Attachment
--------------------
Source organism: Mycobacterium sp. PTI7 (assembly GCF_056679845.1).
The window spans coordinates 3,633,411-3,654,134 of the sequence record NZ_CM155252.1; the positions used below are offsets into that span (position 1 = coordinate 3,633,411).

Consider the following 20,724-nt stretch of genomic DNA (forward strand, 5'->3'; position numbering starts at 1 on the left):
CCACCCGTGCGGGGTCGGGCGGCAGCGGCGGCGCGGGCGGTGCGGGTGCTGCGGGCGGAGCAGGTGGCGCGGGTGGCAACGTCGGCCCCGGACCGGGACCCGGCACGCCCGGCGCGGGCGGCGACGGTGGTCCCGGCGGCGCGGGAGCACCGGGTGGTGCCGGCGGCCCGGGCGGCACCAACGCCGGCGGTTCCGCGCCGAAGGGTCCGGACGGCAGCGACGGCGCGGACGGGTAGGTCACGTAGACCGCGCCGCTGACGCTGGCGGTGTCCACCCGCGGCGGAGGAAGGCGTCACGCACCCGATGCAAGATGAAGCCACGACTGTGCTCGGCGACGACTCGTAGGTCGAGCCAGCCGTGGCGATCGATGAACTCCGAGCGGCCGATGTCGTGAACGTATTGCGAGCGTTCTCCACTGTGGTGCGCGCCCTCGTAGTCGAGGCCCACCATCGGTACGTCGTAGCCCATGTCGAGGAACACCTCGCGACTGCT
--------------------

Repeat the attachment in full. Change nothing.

Source organism: Mycobacterium sp. PTI7 (assembly GCF_056679845.1).
The window spans coordinates 3,633,411-3,654,134 of the sequence record NZ_CM155252.1; the positions used below are offsets into that span (position 1 = coordinate 3,633,411).

Consider the following 20,724-nt stretch of genomic DNA (forward strand, 5'->3'; position numbering starts at 1 on the left):
CCACCCGTGCGGGGTCGGGCGGCAGCGGCGGCGCGGGCGGTGCGGGTGCTGCGGGCGGAGCAGGTGGCGCGGGTGGCAACGTCGGCCCCGGACCGGGACCCGGCACGCCCGGCGCGGGCGGCGACGGTGGTCCCGGCGGCGCGGGAGCACCGGGTGGTGCCGGCGGCCCGGGCGGCACCAACGCCGGCGGTTCCGCGCCGAAGGGTCCGGACGGCAGCGACGGCGCGGACGGGTAGGTCACGTAGACCGCGCCGCTGACGCTGGCGGTGTCCACCCGCGGCGGAGGAAGGCGTCACGCACCCGATGCAAGATGAAGCCACGACTGTGCTCGGCGACGACTCGTAGGTCGAGCCAGCCGTGGCGATCGATGAACTCCGAGCGGCCGATGTCGTGAACGTATTGCGAGCGTTCTCCACTGTGGTGCGCGCCCTCGTAGTCGAGGCCCACCATCGGTACGTCGTAGCCCATGTCGAGGAACACCTCGCGACTGCT